Static typing

At the very least, you can start using yet more linters locally. More specifically, static analysis tooling. Again, you have a number of options:

These tools will help you figure out what's going on in this new code you haven't seen before. It gives you a map to get out of the woods you've been feeling lost in. It also helps to prevent a few kinds of duck-typing related bugs caused by incorrect assumptions about an object's properties. At this point, though, the code is so fargone that allowing one of these tools to fail CI is implausible due to the sheer amount of changes required to get CI to start passing again. And if the tools can't fail CI, you can't guarantee that other people will follow the conventions set by these new tools, which can significantly hinder their utility.

Statically typing exceptions

You've now noticed that PEP 484 provides no method to annotate exception types, nor is any existing static analysis tool capable of determining the list of exception types a given function may raise. You may be told to "just read the docs", to which you point out that there are often not docs, and sometimes they lie. Or maybe they said "just read the source code", which you know is ridiculous because that would mean you'd have to read the entire source tree of every function you'd like to know about. Or maybe "you should only handle exception types you know you can handle", to which you ask "how can I decide whether I can handle an exception if I don't know what the possible exceptions are?" and are left without an answer like the OP of this SO post.

Memory model

Suddenly you realize that you're not sure whether you're supposed to be able to mutate the original memory of the object being passed to the function you're currently bugfixing. You wonder whether it's possible to annotate or verify the intended ownership semantics of the object and are disappointed to learn that you (currently?) cannot. Perhaps you also wonder if a system like this could improve synchronization primitive ergonomics by forcing you to acquire a lock before granting you read or write access to the underlying data. You look for prior art on this topic and discover it has indeed been done before. Neat.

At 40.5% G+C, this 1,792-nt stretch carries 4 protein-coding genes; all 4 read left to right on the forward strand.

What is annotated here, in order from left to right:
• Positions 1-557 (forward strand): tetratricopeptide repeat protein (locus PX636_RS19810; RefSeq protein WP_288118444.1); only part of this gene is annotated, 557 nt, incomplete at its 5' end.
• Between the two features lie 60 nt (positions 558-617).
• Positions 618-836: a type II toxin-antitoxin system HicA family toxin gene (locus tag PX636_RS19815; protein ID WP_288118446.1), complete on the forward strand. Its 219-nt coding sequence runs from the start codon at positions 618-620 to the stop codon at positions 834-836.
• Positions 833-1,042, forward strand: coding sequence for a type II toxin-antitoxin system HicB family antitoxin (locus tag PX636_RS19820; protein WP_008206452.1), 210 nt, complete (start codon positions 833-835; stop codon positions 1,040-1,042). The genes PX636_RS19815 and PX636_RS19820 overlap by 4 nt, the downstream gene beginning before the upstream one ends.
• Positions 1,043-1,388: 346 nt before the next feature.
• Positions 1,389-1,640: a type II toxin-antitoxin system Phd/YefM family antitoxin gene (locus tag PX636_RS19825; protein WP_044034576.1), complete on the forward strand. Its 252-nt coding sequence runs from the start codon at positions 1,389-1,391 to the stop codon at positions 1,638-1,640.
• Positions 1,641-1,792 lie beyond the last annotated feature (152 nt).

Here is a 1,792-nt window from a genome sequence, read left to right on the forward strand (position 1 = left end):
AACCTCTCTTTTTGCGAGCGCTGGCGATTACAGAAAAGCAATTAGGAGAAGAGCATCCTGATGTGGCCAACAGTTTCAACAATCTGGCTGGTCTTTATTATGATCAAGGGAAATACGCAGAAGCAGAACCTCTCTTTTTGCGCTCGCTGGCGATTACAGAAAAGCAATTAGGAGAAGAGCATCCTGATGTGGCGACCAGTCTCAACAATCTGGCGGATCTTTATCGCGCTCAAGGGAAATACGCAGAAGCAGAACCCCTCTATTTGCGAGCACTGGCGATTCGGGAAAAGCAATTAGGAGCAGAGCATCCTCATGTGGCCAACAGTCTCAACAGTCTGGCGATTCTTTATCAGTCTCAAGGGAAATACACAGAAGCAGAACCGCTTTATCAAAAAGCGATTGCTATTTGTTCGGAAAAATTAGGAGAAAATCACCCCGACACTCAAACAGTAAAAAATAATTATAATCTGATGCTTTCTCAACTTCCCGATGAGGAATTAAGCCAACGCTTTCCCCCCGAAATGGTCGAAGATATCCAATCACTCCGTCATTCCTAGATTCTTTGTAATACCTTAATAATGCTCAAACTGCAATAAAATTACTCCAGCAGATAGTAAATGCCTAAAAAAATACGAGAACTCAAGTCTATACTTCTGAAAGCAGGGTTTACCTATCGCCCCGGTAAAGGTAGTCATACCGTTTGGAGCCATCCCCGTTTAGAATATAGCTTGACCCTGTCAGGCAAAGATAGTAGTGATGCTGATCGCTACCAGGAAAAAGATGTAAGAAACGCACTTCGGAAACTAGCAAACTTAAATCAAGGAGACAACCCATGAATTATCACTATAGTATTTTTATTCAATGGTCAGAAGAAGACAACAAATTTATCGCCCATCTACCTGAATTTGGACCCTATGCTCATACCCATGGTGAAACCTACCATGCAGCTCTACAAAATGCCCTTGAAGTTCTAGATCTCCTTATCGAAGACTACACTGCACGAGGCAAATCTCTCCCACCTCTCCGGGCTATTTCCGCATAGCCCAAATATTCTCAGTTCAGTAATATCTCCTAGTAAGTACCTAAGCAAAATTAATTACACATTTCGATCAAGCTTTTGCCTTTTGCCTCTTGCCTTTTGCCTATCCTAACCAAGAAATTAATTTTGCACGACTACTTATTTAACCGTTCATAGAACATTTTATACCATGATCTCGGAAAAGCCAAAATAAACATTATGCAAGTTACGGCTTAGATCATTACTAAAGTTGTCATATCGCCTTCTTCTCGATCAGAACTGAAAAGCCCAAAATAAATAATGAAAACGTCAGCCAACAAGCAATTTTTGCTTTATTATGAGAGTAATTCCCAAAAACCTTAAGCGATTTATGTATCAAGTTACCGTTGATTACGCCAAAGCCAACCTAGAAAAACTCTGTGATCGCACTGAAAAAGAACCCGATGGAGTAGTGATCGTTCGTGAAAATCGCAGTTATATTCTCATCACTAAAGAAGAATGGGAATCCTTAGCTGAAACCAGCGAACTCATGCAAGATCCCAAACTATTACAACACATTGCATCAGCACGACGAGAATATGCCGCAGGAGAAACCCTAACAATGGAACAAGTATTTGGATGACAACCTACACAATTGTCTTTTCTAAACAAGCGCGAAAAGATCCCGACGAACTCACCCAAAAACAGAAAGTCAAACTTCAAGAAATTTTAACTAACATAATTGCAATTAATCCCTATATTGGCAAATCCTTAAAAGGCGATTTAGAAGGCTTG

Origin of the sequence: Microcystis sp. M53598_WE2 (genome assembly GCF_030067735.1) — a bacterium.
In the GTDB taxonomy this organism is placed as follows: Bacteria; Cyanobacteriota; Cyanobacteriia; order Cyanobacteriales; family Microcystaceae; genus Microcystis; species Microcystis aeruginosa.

The performance of your application is showing signs of becoming a problem, so naturally you seek to introduce some form of parallelism (presumably you've already been using async/await for IO-bound concurrency). The obvious answer is multithreading, so you dispatch parallelizable work to a threadpool to be executed, adding locks throughout your code as necessary. Since lock acquisition/release isn't enforced particularly strongly as you learned earlier, perhaps you hit some deadlocks or data races or other parallelism-related bugs along the way.

Looking at your CPU usage, you notice that the program is still only using a single core at a time for some reason. It turns out that this is because threads aren't real (in CPython at least). A popular way to solve this problem is mutliprocessing via some IPC mechanism like UDS or TCP or HTTP or AMQP or something. You pick one of these and successfully further your goal of scaling vertically, but deep down, you're keenly aware of the overhead of IPC versus shared memory and locks and it leaves a bad taste in your mouth.

During your research about parallelism in Python, you discover some discourse on the topic of removing the GIL, but it seems like the consensus is that this is a bad idea because, somewhat ironically, it would actually hinder performance quite significantly. The reason for this is that the GIL acts as a single lock around the CPython interpreter's internals, and a single lock is very fast and has low contention. If you remove this lock (and still desire programs to run correctly), you'll need to add a bunch of smaller locks around all the objects. Even though there tends to be low contention on all these objects, Python's refcounting memory model now requires atomics, which absolutely annihilates CPU cache as new objects are created and destroyed all the time.

If only there were an alternative memory management scheme to alleviate this problem, like a different flavor of garbage collector or perhaps some way to statically track object lifetimes. But at that point, it probably wouldn't be Python anymore.

Edit: Drew DeVault wrote a blog post on a similar topic today as well.